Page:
Employees who have an employment standards problem are required to try and resolve the problem directly with their employer by using the Employment Standards Self-Help Kit.
When an employee has completed the Self-Help Kit, he/she will send the employer:
- A standard letter from the Employment Standards Branch;
- Either a Request for Payment form or a Problem Description form;
- A factsheet on the Complaint Resolution Process.
The employee may also include additional information or evidence to help the employer understand the problem.
When an employer receives a Request for Payment or Problem Description form:
When an employer receives one of these forms it means an employee or former employee has used the Self-Help Kit and is attempting to correct a problem under the Employment Standards Act.
The employer is expected to:
- Review the information sent by the employee;
- Contact the employee to resolve the situation or pay money owing directly to the employee.
An employer can contact the Employment Standards Branch information line or website to obtain more information on the requirements of the Act and how to respond.
If an employer does not respond to the employee within 15 days, the employee may file a complaint with the Employment Standards Branch.
If an employer agrees with the request:
If an employer agrees with what the employee is asking for, the employer should pay the money directly to the employee or otherwise correct the problem.
If a payment is made, and deductions are taken for EI, CPP, income tax, etc., the employer must provide a written explanation of these deductions.
If an employer does not agree with the request:
If an employer does not agree with the employee’s claim, the employer should respond in writing, explaining why.
If an employer believes the employee is owed less than he/she is asking for and the employer wants to pay this amount to the employee, the employer should send a cheque to the employee along with a written explanation.
An employee who accepts a partial payment does not lose the right to file a complaint.
If an employee files a complaint:
If an employee files a complaint with the Employment Standards Branch the employer will be notified and advised what information is required.
The parties may be provided with an opportunity to resolve their dispute with the help of a Branch mediator.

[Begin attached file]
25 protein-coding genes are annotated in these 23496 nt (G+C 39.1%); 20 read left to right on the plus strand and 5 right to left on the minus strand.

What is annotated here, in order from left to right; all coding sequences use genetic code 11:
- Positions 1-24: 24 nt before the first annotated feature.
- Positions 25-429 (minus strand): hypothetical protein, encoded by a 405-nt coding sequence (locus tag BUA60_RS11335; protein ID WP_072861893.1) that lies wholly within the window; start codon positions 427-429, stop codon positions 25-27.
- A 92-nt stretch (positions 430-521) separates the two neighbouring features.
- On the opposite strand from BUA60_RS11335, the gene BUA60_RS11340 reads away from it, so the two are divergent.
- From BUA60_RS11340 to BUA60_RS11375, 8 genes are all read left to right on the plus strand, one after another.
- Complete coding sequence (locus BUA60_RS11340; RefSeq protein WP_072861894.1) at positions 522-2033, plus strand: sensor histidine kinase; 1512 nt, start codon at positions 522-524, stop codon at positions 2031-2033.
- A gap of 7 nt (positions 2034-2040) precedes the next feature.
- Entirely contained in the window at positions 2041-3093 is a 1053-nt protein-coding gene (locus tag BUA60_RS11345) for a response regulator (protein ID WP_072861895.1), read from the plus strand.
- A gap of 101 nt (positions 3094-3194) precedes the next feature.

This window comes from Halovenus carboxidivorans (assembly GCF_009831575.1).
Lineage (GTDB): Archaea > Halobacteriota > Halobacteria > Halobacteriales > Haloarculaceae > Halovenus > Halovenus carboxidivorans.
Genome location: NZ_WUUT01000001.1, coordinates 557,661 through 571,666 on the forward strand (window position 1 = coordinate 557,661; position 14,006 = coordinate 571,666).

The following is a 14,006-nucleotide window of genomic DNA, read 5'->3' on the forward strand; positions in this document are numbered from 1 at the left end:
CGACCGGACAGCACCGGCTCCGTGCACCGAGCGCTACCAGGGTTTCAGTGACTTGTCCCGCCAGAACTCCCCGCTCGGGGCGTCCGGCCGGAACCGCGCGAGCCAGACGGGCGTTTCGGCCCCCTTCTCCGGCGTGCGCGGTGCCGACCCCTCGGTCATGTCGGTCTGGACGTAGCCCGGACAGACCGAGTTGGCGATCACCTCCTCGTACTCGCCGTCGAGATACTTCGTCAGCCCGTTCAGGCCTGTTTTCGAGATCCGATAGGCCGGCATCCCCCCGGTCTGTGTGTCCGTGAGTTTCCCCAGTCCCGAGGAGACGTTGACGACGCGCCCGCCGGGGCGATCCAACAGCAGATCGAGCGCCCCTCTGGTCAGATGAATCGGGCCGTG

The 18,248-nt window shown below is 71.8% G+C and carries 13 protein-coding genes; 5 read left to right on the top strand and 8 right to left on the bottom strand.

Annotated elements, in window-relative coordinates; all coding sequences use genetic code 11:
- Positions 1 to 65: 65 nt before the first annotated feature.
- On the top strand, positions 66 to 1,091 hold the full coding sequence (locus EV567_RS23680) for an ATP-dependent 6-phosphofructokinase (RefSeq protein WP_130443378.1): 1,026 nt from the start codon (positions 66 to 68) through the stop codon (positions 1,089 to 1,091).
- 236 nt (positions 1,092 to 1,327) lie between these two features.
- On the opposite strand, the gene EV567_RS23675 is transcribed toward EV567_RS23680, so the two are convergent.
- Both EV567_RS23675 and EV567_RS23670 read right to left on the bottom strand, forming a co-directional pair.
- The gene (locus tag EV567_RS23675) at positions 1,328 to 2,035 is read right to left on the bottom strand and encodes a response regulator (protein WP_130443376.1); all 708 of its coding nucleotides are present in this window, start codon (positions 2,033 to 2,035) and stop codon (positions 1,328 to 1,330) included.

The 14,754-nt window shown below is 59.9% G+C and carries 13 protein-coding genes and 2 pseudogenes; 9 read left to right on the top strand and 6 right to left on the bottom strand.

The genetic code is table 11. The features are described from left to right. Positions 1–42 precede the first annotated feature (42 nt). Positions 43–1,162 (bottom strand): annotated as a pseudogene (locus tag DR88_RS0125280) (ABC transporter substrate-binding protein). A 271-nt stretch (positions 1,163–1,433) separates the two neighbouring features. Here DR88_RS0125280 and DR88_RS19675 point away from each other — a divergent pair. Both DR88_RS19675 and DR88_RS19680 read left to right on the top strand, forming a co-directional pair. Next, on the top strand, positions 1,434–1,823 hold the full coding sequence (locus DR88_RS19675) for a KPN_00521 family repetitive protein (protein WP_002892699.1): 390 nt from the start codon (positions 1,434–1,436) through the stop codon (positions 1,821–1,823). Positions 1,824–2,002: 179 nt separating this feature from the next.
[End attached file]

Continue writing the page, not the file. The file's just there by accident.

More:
If this is not successful, they may be required to attend a hearing so both sides can present evidence and provide witnesses.
In certain circumstances an investigation will be conducted.
If the matter is not resolved between the parties, a determination will be issued. The employer will be required to pay any outstanding wages along with a mandatory penalty for each contravention of the Act.
Circumstances where the Self-Help Kit is not required
The Self-Help kit is not required in certain circumstances, such as the following:
- The employee is under the age of 19;
- The employee alleges a contravention of a leave provision of the Act (pregnancy leave, parental leave, family responsibility leave, compassionate care leave, bereavement leave or jury duty);
- The employee has language or comprehension difficulties that would make the use of the Kit difficult;
- The employer may be insolvent;
- The landlord has locked the employer’s doors;
- The employee is a farm worker, textile or garment worker or domestic; or
- The employee has already sent a letter to the employer setting out the problem and requesting a resolution.
Time limits for filing a complaint
If an employee is still employed by an employer, a complaint must be filed within six months of an alleged contravention. If the employee is no longer employed, a complaint must be filed within six months of the last day of work.
If an employee is nearly out of time for filing a complaint before using the Self-Help Kit, he/she should file a complaint. The Branch will not act on the complaint until the employee advises that he/she used the Self-Help Kit and was not successful.
The date the employee filed the complaint is used to determine whether the complaint was filed within the time limit, even if the complaint was filed before the Self-Help Kit was used.
Ministry of Labour
Employment Standards Branch
Province of British Columbia
This factsheet has been prepared for general information purposes. It is not a legal document. Please refer to the Employment Standards Act and Regulation for purposes of interpretation and application of the law. February 2010.
For more information, please contact the Employment Standards Branch.